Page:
The Delhi High Court on Monday adjourned the bail plea petition of the 2020 Delhi Riots accused Umar Khalid. The court will resume hearing on the matter on Tuesday, the 24th of May. Khalid’s bail plea challenging the trial court’s order was heard by a division bench of Justices Siddharth Mridul J. and Rajnish Bhatnagar J.
Advocate Trideep Pais argued before the court that Khalid’s speech does not account for terror. The bench then read the transcript of the speech given by Khalid and pointed out what the words “inquilab” and “krantikari” meant in the context of riot-stricken Delhi. “He used the word ‘inquilab‘ in the context of the protests. By no means were the words inquilab, or krantikari used in the context of violence or terror. It was merely a protest against an unjust law,” argued counsel Pais before the court.
..+.. the overthrow or renunciation of one govt or ruler and the substitution of another by the governed”— LawBeat (@LawBeatInd) May 20, 2022
Mridul J.- “What did Bhagat Singh mean when he used the words ‘inqalab zindabad’?
Pais – A radical change or revolution.
Justice Mridul J. had raised questions about Umar Khalid’s slogan of ‘Inquilab Zindabad’ during the protest, asking what was the need for a ‘revolution’ since the country is Independent.
When the hearing resumed today, Pais referred to a charge sheet against Umar Khalid ascertaining him as a mentor of Sharjeel Imam. The charge sheet said that a WhatsApp group was formed on the instructions of Umar Khalid to disseminate his agenda. Advocate Pais argued before the court whether a mere statement is enough to bring home the charge of UAPA upon Umar Khalid. He argued that the charge does not hold much water when Khalid was not present at the time of chakka jam agitations all over Delhi.
It must be noted that Umar Khalid is accused of inciting violence which led to riots following the anti-CAA/NRC protests in Delhi. The charge sheet against Khalid mentions the use of weapons, and the manner of attacks during the violence pointing to the terror act. The document states that the intent of the protest was to disrupt the “unity and integrity of India.”
Advocate Trideep Pais argued that terrorist activity does not merely arise by causing disturbance of law and order or of public order. He argued, “A ‘terrorist’ activity does not merely arise by causing disturbance of law and order or of public order. The fallout of the intended activity must be such that it travels beyond the capacity of the ordinary law enforcement agencies to tackle it under the ordinary penal law. Every ‘terrorist’ may be a criminal but every criminal cannot be given the label of a ‘terrorist’ only to set in motion the more stringent provisions of UAPA.”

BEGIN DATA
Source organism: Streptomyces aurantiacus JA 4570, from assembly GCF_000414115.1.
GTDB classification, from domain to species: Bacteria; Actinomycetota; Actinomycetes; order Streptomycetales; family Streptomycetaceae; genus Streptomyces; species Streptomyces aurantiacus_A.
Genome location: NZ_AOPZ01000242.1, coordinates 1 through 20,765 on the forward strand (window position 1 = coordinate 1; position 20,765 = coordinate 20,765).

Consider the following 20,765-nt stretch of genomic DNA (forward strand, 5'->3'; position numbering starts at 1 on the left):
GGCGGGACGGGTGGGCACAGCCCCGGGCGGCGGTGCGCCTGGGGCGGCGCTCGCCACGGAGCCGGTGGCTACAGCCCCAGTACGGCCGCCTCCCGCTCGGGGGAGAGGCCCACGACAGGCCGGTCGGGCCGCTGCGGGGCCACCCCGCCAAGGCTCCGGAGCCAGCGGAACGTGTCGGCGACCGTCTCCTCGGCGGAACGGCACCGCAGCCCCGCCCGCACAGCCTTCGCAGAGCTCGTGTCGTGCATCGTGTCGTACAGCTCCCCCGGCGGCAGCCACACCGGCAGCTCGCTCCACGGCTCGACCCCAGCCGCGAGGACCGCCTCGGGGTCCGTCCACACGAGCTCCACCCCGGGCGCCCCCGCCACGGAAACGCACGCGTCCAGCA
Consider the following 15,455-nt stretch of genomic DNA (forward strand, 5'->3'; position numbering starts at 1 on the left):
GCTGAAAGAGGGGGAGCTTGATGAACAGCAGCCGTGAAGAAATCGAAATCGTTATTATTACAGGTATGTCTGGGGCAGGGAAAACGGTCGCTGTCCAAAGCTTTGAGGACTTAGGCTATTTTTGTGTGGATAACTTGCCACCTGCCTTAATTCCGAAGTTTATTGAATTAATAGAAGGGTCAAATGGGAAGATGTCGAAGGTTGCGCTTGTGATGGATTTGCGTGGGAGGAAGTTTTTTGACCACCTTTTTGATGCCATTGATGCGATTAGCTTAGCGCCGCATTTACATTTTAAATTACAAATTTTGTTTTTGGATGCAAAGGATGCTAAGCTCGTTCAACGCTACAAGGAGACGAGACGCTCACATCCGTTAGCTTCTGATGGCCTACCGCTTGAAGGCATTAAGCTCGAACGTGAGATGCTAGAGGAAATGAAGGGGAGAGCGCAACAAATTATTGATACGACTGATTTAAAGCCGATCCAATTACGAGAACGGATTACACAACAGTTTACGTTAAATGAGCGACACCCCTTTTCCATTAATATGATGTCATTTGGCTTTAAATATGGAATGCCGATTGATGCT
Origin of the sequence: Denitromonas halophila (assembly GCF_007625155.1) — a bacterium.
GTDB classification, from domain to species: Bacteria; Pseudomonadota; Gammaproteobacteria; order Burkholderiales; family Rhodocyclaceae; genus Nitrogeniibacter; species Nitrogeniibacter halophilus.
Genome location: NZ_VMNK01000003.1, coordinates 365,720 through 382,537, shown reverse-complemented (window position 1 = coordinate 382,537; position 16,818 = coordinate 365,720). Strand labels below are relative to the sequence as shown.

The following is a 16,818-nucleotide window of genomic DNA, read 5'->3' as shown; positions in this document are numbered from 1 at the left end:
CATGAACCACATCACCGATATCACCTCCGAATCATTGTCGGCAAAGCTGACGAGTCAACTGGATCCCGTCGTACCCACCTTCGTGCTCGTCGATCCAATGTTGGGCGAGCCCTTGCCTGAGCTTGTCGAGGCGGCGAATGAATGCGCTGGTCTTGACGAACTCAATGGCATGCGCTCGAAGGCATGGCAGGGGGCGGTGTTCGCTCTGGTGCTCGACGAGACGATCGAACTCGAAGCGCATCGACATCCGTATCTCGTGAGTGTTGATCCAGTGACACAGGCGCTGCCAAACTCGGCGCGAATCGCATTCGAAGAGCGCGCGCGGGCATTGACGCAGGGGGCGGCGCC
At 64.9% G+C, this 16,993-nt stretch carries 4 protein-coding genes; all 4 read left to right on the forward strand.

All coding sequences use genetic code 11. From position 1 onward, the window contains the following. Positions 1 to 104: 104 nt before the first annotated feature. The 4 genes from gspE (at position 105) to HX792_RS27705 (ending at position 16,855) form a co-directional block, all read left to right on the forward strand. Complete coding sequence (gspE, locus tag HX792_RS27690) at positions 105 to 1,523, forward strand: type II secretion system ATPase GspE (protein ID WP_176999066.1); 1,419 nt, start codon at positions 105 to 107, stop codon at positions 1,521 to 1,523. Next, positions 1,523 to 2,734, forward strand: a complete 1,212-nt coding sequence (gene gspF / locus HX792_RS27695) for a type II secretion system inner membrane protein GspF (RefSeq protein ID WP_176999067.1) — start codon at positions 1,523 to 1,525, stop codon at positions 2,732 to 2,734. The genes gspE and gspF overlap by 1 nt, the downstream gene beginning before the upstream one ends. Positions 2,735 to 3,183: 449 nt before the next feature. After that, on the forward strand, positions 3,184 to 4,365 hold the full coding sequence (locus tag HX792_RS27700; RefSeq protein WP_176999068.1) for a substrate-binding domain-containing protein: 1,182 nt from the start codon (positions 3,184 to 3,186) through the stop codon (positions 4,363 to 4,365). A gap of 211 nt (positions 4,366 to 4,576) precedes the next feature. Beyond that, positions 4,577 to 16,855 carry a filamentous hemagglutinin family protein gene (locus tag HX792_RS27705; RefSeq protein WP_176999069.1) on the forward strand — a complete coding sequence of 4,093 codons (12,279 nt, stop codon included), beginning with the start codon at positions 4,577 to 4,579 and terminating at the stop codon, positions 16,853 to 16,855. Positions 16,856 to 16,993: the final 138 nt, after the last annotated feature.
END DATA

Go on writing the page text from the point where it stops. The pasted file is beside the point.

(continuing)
He stated that the raison d être of the protest itself was a cry to belong to the country and was not in any way undermining the sovereignty of India.
Mridul J. – Is it the case of the prosecution that the protests were to instil a sense of fear and insecurity in the people?— LawBeat (@LawBeatInd) May 23, 2022
Pais – No milords. and who were the victims of the protests? The families of the protestors itself!
However, Justice Mridul J asked, “Is it the case of the prosecution that the protests were to instil a sense of fear and insecurity in the people?” To this, Pais argued that the victims were families of the protestors themselves. Justice Mridul pointed out that a sense of fear and insecurity was created in the aftermath of the protests. “Doesn’t matter if the fear was among the protestors or the people in that area! All protestors have not been charged with UAPA!” he argued in reference to the charge sheet.
Referring to the para 6 of the People’s Union for Civil Liberties (PUCL) judgement, the Justice said that the result of a terrorist attack is not merely the physical or mental damage caused to the victim alone but the prolonged psychological effect it produces on the society as a whole… and a sense of fear and insecurity is created in the minds of a section of society at large.” In reference to the gruesome Delhi riots of 2020, Justice Mridul J pointed out that the accused has been charged with creating insecurity and fear in the public.
Mridul J. – So there was a general sense of fear which in Urdu would be expressed as “Khauf”. But you are saying you had nothing to do with it?— LawBeat (@LawBeatInd) May 23, 2022
Pais – yes milords. And not every disturbance of law and order can be brought within the fold of “terror”.
With the above assertion from the previous Judgement, the bench debated on whether the violence incited by Umar Khalid and subsequently by Sharjeel Imam be referred to as a terrorist attack. Advocate Pais further reading out extracts from Sharjeel Imam’s statement said that only being part of a Whatsapp group (created by Imam) does not make him culpable of the violent actions.
He argued that there was also no connection between Khalid and Sharjeel Imam and that the charge sheet is falsely trying to draw a connection between them. The hearing will continue to be heard throughout the week.